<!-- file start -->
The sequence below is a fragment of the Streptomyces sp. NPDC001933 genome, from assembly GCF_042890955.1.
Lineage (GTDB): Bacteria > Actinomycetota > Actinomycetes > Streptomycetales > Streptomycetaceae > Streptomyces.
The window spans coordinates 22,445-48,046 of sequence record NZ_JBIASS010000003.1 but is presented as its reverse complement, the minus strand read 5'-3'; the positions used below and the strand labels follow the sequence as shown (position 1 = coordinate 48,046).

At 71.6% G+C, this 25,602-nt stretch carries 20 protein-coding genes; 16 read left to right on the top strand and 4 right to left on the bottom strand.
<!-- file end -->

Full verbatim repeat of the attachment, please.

The sequence below is a fragment of the Streptomyces sp. NPDC001933 genome, from assembly GCF_042890955.1.
Lineage (GTDB): Bacteria > Actinomycetota > Actinomycetes > Streptomycetales > Streptomycetaceae > Streptomyces.
The window spans coordinates 22,445-48,046 of sequence record NZ_JBIASS010000003.1 but is presented as its reverse complement, the minus strand read 5'-3'; the positions used below and the strand labels follow the sequence as shown (position 1 = coordinate 48,046).

At 71.6% G+C, this 25,602-nt stretch carries 20 protein-coding genes; 16 read left to right on the top strand and 4 right to left on the bottom strand.